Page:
Support for my theory?Lots beyond my personal experiences accumulated over the years which I’ll not discuss here because of space constraints.
First consider that this zone is where the meaningful food chain lives most of the time.From photoplankton to zooplankton to ciscoes or whatever,that’s where its at.As Dan Cravens article in the last issue and the installment in this issue points out,even ciscoes are shallower than we thought and even if they go deeper,almost all sub species rise to this zone tofeed. Necessarily.Guess who’s waiting for them to come to dinner?Perhaps waiting in that ‘twi light’zone of murky,light deprived water which Gord Pyzer has written about that really is the bottom of the photo zone.(studies suggest big pike utilize this zone to ambush prey silhouetted above-think muskies do?I do and my trolling records confirm it.
Next consider a muskies ‘comfort zone’.We can quibble whether its 68 degrees or 72 degrees but regardless,their comfort zone in terms of temperature,unlike big pike or trout ,is clearly within this photo zone.If you wish,ignore telemetry studies that show they are never below this zone pre turnover,dismiss the phenomenom of muskie porpoising on the surface regularly,forget the big ‘swim bys’we all see while fishing away but get real,why in the world would the king(queen)of freshwater fish leave their comfort zone when their food is there as well.Stay shallow-eliminate sterile water.
Okay lets talk briefly about the second key to finding fish out there-combining structure.
Actually we really can’t ‘combine’it,that is create it or move it around but we can all develop a thought process of trying to recognize and be aware of as much ‘structure’as possible being present at a given time and place.The more present,the better our odds of fish contact.’Busy’places are fish places.By way of anology consider a traditional point in your favorite lake.Points are often great fish spots but a plain old barren point is not very exciting-particularly on say a cool,sunny,calm day.Now though add a weed bed and a little wind.Better?Add a few boulders,some baitfish and dusk coming-or thunder rumbling in the distance.Now better?For sure.In the open water context we may not have hard traditional structure to focus on but we can still try to recognize and’combine’as much structure as possible.Look for open water‘complexes’if you will.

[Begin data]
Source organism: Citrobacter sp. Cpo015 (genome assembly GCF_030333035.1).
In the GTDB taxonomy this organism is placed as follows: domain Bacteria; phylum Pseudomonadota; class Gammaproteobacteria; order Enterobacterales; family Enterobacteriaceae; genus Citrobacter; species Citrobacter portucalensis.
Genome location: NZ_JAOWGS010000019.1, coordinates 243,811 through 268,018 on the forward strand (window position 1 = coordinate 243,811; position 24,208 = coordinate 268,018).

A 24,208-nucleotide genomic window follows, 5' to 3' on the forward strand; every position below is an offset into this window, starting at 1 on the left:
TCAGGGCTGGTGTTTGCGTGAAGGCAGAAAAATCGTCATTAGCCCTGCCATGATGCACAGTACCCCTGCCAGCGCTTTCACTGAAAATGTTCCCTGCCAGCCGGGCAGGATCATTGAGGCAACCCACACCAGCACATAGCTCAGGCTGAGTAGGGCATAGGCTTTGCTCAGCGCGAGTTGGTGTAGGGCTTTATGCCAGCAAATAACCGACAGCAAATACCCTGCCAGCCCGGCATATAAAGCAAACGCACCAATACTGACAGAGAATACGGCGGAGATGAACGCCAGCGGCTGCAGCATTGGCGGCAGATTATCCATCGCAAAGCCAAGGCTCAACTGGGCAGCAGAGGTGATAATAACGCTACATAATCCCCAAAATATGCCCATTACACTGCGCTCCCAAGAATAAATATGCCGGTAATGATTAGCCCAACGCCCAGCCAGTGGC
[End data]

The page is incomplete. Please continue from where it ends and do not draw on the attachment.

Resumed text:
Well can we really do this out there?Sure,to an extent.Key structure out there like current,water temperature,oxygen levels that fish are relating to may be difficult or nearly impossible to ascertain meaningfully with existing technology but you can try.For sure you can find and focus on bait-or consistent bait areas-that likely are telling you a lot about temp,oxygen and current anyway.Bait,as structure,is as good as it gets out there absent actual muskie sightings or contact.But there’s a lot more.Wind(often chaos and turmoil exists out there as well),solar/lunar phases,weather(anticipate and use it),dawn and dusk(light changes),in short lots of things that affect fish,and which to me is therefore structure,are recognizable and combinable with some thought.
Finally you have two critical structures out there nearly as important in my view as bait.The surface(busiest place there is for big muskies-where extremes of noise,temp,wind and water movement,light,oxygen etc are at their greatest)and the bottom.Not the sterile actual bottom,but the bottom of the photo zone,that murky light deprived twi lite zone where muskies can quite easily ambush prey above or prey coming through to get to the meaningful food zone.
Weather, light conditions,bait depth and other ‘structure’present,often will suggest whether to focus on the surface or just above that bottom,but its hard to argue with keeping it simple and focusing on one or the other.If two or more are in the boat,try both.
Well folks,hopefully this has made some sense and you’ll agree its not futile out there,that there really is less area and water than you thought to concentrate on,and that with some thought on your part there can be method to the madness of going ‘out there’.
Catch-and release-the fish of your dreams this fall!
Remember: thinking is just being thoughtful.
See you next issue.
Copyright Dick Pearson – 2008